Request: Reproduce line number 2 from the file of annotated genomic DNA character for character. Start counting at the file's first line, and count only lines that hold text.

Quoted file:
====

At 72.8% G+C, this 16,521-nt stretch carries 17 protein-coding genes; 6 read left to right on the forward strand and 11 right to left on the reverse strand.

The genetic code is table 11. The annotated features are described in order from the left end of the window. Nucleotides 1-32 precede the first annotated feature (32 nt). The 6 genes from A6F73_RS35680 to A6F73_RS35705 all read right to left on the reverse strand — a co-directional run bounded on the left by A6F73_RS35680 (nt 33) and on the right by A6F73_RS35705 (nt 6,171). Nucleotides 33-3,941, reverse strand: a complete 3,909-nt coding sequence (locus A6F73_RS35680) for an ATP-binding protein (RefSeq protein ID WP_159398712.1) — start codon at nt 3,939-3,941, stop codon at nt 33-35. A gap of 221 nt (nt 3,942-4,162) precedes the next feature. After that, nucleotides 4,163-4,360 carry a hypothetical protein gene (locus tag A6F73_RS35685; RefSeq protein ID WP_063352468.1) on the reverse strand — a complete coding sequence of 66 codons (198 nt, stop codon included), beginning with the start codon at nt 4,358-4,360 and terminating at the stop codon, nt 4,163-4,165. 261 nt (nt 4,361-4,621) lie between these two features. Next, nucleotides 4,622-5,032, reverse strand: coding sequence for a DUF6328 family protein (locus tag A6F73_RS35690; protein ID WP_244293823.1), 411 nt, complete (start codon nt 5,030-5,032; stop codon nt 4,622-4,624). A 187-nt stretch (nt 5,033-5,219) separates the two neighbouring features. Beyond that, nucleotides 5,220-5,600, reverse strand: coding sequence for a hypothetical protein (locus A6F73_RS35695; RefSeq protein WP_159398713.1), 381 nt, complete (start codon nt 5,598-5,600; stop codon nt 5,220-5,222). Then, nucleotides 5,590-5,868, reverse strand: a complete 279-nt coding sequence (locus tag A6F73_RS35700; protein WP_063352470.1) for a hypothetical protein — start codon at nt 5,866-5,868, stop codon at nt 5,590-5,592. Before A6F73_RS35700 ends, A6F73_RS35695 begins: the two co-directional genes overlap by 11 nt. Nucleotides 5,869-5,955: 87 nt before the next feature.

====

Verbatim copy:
The genetic code is table 11. The annotated features are described in order from the left end of the window. Nucleotides 1-32 precede the first annotated feature (32 nt). The 6 genes from A6F73_RS35680 to A6F73_RS35705 all read right to left on the reverse strand — a co-directional run bounded on the left by A6F73_RS35680 (nt 33) and on the right by A6F73_RS35705 (nt 6,171). Nucleotides 33-3,941, reverse strand: a complete 3,909-nt coding sequence (locus A6F73_RS35680) for an ATP-binding protein (RefSeq protein ID WP_159398712.1) — start codon at nt 3,939-3,941, stop codon at nt 33-35. A gap of 221 nt (nt 3,942-4,162) precedes the next feature. After that, nucleotides 4,163-4,360 carry a hypothetical protein gene (locus tag A6F73_RS35685; RefSeq protein ID WP_063352468.1) on the reverse strand — a complete coding sequence of 66 codons (198 nt, stop codon included), beginning with the start codon at nt 4,358-4,360 and terminating at the stop codon, nt 4,163-4,165. 261 nt (nt 4,361-4,621) lie between these two features. Next, nucleotides 4,622-5,032, reverse strand: coding sequence for a DUF6328 family protein (locus tag A6F73_RS35690; protein ID WP_244293823.1), 411 nt, complete (start codon nt 5,030-5,032; stop codon nt 4,622-4,624). A 187-nt stretch (nt 5,033-5,219) separates the two neighbouring features. Beyond that, nucleotides 5,220-5,600, reverse strand: coding sequence for a hypothetical protein (locus A6F73_RS35695; RefSeq protein WP_159398713.1), 381 nt, complete (start codon nt 5,598-5,600; stop codon nt 5,220-5,222). Then, nucleotides 5,590-5,868, reverse strand: a complete 279-nt coding sequence (locus tag A6F73_RS35700; protein WP_063352470.1) for a hypothetical protein — start codon at nt 5,866-5,868, stop codon at nt 5,590-5,592. Before A6F73_RS35700 ends, A6F73_RS35695 begins: the two co-directional genes overlap by 11 nt. Nucleotides 5,869-5,955: 87 nt before the next feature.